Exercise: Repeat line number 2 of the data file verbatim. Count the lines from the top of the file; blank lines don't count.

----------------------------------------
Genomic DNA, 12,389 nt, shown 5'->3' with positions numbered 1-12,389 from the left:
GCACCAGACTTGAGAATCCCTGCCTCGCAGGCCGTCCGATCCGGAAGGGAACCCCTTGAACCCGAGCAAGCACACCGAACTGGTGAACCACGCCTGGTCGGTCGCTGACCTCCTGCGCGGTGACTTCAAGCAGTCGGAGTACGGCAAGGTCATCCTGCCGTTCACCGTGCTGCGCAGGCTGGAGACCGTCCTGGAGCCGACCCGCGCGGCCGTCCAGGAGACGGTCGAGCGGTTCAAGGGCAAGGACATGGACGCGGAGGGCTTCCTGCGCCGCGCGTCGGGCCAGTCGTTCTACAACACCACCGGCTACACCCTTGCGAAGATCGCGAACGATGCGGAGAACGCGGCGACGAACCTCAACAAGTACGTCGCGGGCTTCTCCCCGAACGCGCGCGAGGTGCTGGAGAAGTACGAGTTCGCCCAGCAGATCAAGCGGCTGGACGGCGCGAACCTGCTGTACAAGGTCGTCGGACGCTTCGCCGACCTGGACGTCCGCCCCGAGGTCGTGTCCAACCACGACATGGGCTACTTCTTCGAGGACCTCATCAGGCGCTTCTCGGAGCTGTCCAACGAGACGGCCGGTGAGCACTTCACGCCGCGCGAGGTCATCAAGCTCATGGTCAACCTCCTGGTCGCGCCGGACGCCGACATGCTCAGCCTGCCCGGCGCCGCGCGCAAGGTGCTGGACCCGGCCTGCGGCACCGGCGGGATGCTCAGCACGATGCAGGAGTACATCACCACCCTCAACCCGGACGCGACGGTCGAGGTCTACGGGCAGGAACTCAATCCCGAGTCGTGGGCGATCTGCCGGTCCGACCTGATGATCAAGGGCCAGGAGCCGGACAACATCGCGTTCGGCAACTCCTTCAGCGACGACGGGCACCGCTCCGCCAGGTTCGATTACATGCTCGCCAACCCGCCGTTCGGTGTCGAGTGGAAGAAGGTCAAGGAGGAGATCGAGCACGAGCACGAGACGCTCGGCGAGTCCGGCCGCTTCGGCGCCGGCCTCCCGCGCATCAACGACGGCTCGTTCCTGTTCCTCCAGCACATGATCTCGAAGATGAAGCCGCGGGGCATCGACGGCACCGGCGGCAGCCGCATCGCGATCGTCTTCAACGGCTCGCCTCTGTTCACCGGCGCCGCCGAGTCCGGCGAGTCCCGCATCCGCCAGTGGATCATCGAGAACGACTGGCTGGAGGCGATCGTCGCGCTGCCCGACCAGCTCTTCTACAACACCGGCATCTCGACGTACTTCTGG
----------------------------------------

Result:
GCACCAGACTTGAGAATCCCTGCCTCGCAGGCCGTCCGATCCGGAAGGGAACCCCTTGAACCCGAGCAAGCACACCGAACTGGTGAACCACGCCTGGTCGGTCGCTGACCTCCTGCGCGGTGACTTCAAGCAGTCGGAGTACGGCAAGGTCATCCTGCCGTTCACCGTGCTGCGCAGGCTGGAGACCGTCCTGGAGCCGACCCGCGCGGCCGTCCAGGAGACGGTCGAGCGGTTCAAGGGCAAGGACATGGACGCGGAGGGCTTCCTGCGCCGCGCGTCGGGCCAGTCGTTCTACAACACCACCGGCTACACCCTTGCGAAGATCGCGAACGATGCGGAGAACGCGGCGACGAACCTCAACAAGTACGTCGCGGGCTTCTCCCCGAACGCGCGCGAGGTGCTGGAGAAGTACGAGTTCGCCCAGCAGATCAAGCGGCTGGACGGCGCGAACCTGCTGTACAAGGTCGTCGGACGCTTCGCCGACCTGGACGTCCGCCCCGAGGTCGTGTCCAACCACGACATGGGCTACTTCTTCGAGGACCTCATCAGGCGCTTCTCGGAGCTGTCCAACGAGACGGCCGGTGAGCACTTCACGCCGCGCGAGGTCATCAAGCTCATGGTCAACCTCCTGGTCGCGCCGGACGCCGACATGCTCAGCCTGCCCGGCGCCGCGCGCAAGGTGCTGGACCCGGCCTGCGGCACCGGCGGGATGCTCAGCACGATGCAGGAGTACATCACCACCCTCAACCCGGACGCGACGGTCGAGGTCTACGGGCAGGAACTCAATCCCGAGTCGTGGGCGATCTGCCGGTCCGACCTGATGATCAAGGGCCAGGAGCCGGACAACATCGCGTTCGGCAACTCCTTCAGCGACGACGGGCACCGCTCCGCCAGGTTCGATTACATGCTCGCCAACCCGCCGTTCGGTGTCGAGTGGAAGAAGGTCAAGGAGGAGATCGAGCACGAGCACGAGACGCTCGGCGAGTCCGGCCGCTTCGGCGCCGGCCTCCCGCGCATCAACGACGGCTCGTTCCTGTTCCTCCAGCACATGATCTCGAAGATGAAGCCGCGGGGCATCGACGGCACCGGCGGCAGCCGCATCGCGATCGTCTTCAACGGCTCGCCTCTGTTCACCGGCGCCGCCGAGTCCGGCGAGTCCCGCATCCGCCAGTGGATCATCGAGAACGACTGGCTGGAGGCGATCGTCGCGCTGCCCGACCAGCTCTTCTACAACACCGGCATCTCGACGTACTTCTGG